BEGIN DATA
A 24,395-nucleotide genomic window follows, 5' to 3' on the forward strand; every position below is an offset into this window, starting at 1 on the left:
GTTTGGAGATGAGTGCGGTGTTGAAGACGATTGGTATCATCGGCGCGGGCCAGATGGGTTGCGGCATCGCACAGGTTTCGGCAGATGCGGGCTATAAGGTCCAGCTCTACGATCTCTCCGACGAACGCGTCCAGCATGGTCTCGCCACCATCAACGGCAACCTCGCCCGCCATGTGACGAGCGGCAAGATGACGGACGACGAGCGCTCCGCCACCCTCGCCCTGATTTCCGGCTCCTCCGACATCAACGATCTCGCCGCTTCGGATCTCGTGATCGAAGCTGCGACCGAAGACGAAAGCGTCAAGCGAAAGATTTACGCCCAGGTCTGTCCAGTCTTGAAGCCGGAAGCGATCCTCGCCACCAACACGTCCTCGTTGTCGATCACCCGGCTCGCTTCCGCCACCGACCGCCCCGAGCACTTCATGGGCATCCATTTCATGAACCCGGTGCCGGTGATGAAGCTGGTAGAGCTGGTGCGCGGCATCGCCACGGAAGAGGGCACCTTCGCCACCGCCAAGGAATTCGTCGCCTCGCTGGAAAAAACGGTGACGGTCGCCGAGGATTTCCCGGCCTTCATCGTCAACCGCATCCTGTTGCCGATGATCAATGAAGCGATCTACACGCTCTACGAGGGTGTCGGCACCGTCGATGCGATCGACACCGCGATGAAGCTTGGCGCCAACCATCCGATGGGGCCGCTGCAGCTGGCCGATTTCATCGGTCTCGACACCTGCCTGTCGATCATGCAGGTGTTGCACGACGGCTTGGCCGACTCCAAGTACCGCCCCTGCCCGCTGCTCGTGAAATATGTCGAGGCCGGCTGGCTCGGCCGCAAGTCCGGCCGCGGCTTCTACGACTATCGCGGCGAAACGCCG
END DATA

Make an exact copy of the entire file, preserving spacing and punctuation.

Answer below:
A 24,395-nucleotide genomic window follows, 5' to 3' on the forward strand; every position below is an offset into this window, starting at 1 on the left:
GTTTGGAGATGAGTGCGGTGTTGAAGACGATTGGTATCATCGGCGCGGGCCAGATGGGTTGCGGCATCGCACAGGTTTCGGCAGATGCGGGCTATAAGGTCCAGCTCTACGATCTCTCCGACGAACGCGTCCAGCATGGTCTCGCCACCATCAACGGCAACCTCGCCCGCCATGTGACGAGCGGCAAGATGACGGACGACGAGCGCTCCGCCACCCTCGCCCTGATTTCCGGCTCCTCCGACATCAACGATCTCGCCGCTTCGGATCTCGTGATCGAAGCTGCGACCGAAGACGAAAGCGTCAAGCGAAAGATTTACGCCCAGGTCTGTCCAGTCTTGAAGCCGGAAGCGATCCTCGCCACCAACACGTCCTCGTTGTCGATCACCCGGCTCGCTTCCGCCACCGACCGCCCCGAGCACTTCATGGGCATCCATTTCATGAACCCGGTGCCGGTGATGAAGCTGGTAGAGCTGGTGCGCGGCATCGCCACGGAAGAGGGCACCTTCGCCACCGCCAAGGAATTCGTCGCCTCGCTGGAAAAAACGGTGACGGTCGCCGAGGATTTCCCGGCCTTCATCGTCAACCGCATCCTGTTGCCGATGATCAATGAAGCGATCTACACGCTCTACGAGGGTGTCGGCACCGTCGATGCGATCGACACCGCGATGAAGCTTGGCGCCAACCATCCGATGGGGCCGCTGCAGCTGGCCGATTTCATCGGTCTCGACACCTGCCTGTCGATCATGCAGGTGTTGCACGACGGCTTGGCCGACTCCAAGTACCGCCCCTGCCCGCTGCTCGTGAAATATGTCGAGGCCGGCTGGCTCGGCCGCAAGTCCGGCCGCGGCTTCTACGACTATCGCGGCGAAACGCCG